Rhythms of Nature Inspire Pilot Design Studio

By Maggie Haslam / Mar 26, 2021 / Updated Mar 29, 2021

Students leverage "eco-technologies" to redefine sustainable design

Bio Wall sketch and legend
Image Caption
Graduate student Yan Konan's biowall protects against the elements while serving as a habitat for birds and insects.

Could the future of sustainable building design be built on straw, vines and tree bark? This semester, a pilot architecture studio is exploring if technologies derived from the planet hold the secret to saving it.

Developed by Professor of Architecture Jana VanderGoot the new studio is challenging graduate architecture students to apply “eco-technologies”—techniques that leverage the forces and processes of nature—to design buildings that respond, adapt to, and support the surrounding environment.

Through the design of a bio-wall, students are looking to abundant materials, natural processes, and age-old building philosophy to design sustainably and lighten the human ecological footprint. Materials, ranging from moss and bark to wool and bamboo, are sandwiched together to work synergistically with the surrounding environment, able to respond to different conditions, communities and ecologies. While bio-walls aren’t necessarily green—about one-third of the students did not integrate vegetation—they function like living systems, cleaning air and water, growing food, supporting wildlife and insulating against heat and cold.

“This is a step beyond sustainability as we often hear it discussed,” said VanderGoot. “It teaches students how the built environment is the natural one and positions buildings as extensions of their surrounding infrastructures and ecological systems. It’s a holistic approach to design that dismantles the dangerous dichotomy of nature and humans. And it’s changing the way designers of the built environment are approaching issues surrounding climate change.”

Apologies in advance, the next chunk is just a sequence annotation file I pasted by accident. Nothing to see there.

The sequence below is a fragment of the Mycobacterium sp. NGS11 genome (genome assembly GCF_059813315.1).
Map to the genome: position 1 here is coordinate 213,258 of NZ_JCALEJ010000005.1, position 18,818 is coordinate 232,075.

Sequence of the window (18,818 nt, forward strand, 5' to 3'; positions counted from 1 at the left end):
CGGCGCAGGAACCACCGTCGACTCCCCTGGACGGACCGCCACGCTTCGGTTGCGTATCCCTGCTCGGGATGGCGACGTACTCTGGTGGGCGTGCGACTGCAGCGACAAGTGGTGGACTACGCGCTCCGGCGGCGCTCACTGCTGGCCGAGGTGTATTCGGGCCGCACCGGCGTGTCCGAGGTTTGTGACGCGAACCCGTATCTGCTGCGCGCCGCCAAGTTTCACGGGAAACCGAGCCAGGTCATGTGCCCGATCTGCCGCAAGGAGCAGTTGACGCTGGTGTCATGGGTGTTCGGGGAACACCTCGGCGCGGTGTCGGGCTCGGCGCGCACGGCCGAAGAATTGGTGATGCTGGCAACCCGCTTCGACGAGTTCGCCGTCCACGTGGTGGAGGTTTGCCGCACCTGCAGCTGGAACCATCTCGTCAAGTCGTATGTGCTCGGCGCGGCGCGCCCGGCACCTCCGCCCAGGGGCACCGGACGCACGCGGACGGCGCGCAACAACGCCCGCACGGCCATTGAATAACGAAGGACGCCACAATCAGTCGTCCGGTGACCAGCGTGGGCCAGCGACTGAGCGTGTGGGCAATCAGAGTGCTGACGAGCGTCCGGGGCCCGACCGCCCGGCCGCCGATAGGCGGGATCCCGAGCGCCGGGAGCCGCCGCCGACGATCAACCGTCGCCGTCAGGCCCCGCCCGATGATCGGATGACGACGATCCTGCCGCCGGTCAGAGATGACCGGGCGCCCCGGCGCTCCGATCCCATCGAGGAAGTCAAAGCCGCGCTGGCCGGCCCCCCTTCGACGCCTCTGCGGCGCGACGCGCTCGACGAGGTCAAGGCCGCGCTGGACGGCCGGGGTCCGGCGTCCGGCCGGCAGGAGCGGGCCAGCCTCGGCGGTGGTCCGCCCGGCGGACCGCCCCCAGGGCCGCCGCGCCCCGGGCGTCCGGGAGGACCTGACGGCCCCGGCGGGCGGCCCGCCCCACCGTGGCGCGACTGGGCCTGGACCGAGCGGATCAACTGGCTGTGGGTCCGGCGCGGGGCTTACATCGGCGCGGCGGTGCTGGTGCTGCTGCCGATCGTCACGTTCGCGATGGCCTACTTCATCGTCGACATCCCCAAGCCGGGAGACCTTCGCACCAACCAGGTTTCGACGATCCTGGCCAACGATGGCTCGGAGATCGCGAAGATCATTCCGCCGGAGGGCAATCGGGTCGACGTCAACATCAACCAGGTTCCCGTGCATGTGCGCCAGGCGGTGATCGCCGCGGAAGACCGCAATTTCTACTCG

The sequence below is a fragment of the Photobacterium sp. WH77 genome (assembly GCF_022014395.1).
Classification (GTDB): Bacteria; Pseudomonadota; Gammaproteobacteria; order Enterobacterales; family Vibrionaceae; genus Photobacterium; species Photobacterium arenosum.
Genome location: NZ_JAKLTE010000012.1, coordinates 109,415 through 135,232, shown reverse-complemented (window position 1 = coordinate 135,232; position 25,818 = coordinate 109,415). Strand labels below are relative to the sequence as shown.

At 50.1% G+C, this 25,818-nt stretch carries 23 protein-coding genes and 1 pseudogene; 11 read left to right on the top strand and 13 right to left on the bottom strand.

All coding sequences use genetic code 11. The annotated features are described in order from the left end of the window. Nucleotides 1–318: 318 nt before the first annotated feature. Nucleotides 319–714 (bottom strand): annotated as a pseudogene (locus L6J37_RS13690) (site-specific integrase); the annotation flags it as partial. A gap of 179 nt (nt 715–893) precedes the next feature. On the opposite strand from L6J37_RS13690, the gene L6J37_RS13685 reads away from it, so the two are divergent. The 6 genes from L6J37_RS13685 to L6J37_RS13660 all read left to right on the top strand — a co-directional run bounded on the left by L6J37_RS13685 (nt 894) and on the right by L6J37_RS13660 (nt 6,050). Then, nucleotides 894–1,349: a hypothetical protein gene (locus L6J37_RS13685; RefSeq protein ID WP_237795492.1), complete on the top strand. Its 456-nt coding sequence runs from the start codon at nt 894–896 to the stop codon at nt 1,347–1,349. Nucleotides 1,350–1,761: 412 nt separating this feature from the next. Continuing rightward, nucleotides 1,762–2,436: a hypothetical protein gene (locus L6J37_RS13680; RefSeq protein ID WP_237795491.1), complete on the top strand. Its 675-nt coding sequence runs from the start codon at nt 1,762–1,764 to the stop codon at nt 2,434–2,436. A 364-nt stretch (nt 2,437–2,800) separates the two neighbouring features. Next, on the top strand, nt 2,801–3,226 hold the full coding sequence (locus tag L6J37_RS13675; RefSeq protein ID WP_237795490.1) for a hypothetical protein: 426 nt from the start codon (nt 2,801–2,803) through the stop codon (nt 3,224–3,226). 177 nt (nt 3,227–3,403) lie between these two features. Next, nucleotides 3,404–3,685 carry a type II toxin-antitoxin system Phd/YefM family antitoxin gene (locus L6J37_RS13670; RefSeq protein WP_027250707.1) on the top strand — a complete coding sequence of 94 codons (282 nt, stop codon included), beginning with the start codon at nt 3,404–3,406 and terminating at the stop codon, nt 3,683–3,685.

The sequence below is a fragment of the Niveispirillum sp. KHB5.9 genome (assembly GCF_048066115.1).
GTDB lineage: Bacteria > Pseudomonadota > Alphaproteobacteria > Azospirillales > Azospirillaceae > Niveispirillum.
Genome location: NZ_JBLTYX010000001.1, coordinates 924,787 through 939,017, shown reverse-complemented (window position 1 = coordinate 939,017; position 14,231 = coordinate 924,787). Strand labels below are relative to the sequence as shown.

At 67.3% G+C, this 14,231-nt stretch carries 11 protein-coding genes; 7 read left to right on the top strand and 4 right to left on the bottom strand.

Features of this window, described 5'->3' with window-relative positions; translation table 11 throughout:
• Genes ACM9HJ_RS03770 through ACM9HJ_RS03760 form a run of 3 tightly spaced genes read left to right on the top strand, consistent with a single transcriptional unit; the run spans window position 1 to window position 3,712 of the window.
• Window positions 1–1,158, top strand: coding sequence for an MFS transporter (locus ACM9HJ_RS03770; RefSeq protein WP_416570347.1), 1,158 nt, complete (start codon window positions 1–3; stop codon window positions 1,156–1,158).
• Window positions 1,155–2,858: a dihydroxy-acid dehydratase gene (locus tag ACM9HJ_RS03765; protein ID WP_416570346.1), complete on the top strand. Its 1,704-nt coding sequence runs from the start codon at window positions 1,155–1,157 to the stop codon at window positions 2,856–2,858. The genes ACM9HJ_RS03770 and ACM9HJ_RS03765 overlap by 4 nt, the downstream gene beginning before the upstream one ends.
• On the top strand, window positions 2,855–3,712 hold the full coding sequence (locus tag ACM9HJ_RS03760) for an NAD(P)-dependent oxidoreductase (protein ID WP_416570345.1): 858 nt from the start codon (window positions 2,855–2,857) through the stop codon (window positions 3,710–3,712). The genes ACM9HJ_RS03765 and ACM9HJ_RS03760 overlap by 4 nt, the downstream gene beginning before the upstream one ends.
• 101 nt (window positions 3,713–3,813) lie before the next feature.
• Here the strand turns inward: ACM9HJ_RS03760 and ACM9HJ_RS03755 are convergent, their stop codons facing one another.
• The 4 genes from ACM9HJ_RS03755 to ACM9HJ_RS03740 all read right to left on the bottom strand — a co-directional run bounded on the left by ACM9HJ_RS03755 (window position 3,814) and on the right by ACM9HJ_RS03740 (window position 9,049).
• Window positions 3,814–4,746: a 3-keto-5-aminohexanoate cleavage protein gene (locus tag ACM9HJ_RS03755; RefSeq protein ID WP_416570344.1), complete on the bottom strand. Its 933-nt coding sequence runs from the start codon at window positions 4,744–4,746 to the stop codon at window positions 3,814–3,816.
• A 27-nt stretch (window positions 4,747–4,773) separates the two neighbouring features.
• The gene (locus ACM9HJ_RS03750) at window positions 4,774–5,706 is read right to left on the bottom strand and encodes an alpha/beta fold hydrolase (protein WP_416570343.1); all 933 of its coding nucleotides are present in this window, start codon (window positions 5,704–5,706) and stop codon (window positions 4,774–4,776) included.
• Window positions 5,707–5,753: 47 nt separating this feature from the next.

The pilot course is the result of a $15,000 Faculty Grant from VentureWell, received by Associate Professor VanderGoot, Assistant Professor Ming Hu, Assistant Professor Naomi Sachs, and Post-Doctoral Fellow Paul Jacob Bueno de Mesquita, to design coursework that engages students in developing solutions to real-world problems. VanderGoot is one of just a handful of architects participating this year, who regularly collaborate with scholars in STEM fields to develop sustainably minded project work.

“Sustainability has been at the heart of our work for a very long time, but I think it’s only recently really come into focus,” said VentureWell Senior Program Officer Victoria Matthew. “We needed to do more than encourage people to move in that direction by elevating their expertise and immersing them in the skills they can carry over to their students. I feel so lucky to be able to sit in on these conversations and see this great work.”

What VanderGoot is bringing to her students this semester is what she calls deep ecological design work: building typologies that aren’t superficially separate from the environment and other species, but intrinsically connected. An ecologically-centered building can enhance and restore its environment during its lifetime and return to the earth after its life is complete. In an industry that prides itself on designing products that stand the test of time, VanderGoot is proposing something more short-lived.

“What Jana is proposing is really turning things on their head,” said Matthew.

Many of VanderGoot’s students looked to living materials to build their walls. Graduate student TaLisha Jenkins’ wall cleans the air with the help of softwood and microalgae, which is 400 times more effective at carbon capture than trees. The soil and microscopic organisms tightly compacted for Daryl Vargas’ wall can eventually be repurposed as topsoil for garden beds or, depending on the admixtures, ballast for road construction. Almas Haider’s design, called “the watering hole,” looks to cultural benefits of ecological coexistence, designing a wall of modular downcycled steel parts that offers both green space and a community food source, particularly for fringe communities where those resources are scarce.